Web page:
The article is Adam J. Adler, Time Travel Torts: How Law Gets Dicey When Dealing with Groundhog Day, The Escapist, Oct. 4, 2020.  

And speaking of time travel, Star Trek: Discovery season 3 premiered last night.  Here's the season trailer, if you can stand the excitement!


Saturday, September 23, 2017

Can ‘Star Trek’ put the U back in –topia?



This weekend will see the premiere of the newest entrant in the Star Trek franchise, CBS’s Star Trek: Discovery (trailer).  Notwithstanding CBS’s dubious bid to build a new model for content delivery in CBS All Access—creative initiatives crushed by commercial imperatives is a tradition in Star Trek history—Discovery marks a worthwhile moment to take stock of where we are now as a global village, 51 years after the premiere of Gene Roddenberry’s groundbreaking Star Trek, now “The Original Series.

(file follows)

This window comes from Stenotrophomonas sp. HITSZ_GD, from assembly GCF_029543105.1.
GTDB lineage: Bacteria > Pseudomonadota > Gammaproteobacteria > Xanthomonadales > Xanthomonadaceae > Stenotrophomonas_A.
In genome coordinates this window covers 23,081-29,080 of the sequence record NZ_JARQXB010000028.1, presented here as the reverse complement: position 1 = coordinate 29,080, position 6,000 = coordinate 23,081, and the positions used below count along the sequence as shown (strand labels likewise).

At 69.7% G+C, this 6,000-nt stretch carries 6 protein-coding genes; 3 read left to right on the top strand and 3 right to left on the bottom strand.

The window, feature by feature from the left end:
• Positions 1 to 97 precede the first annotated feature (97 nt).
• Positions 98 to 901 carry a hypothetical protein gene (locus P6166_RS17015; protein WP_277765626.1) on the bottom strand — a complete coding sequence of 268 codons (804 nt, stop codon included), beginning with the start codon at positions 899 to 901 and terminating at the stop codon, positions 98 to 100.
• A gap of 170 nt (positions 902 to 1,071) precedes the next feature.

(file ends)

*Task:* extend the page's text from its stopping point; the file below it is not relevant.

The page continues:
Roddenberry’s vision was a utopian one.  It seems almost cliché now to recount the novel “enterprise” of a multi-national crew spreading humanist idealism throughout the galaxy.  Despite its military trappings, Star Fleet was tasked with exploration of the final frontier on behalf of a United Federation of Planets (UFP).  Star Trek represented all the good parts of cultural imperialism and mitigated all the bad with deep, moral self-reflection.

Martin-Green
(CC 2.0 Gage Skidmore 2016 via flickr)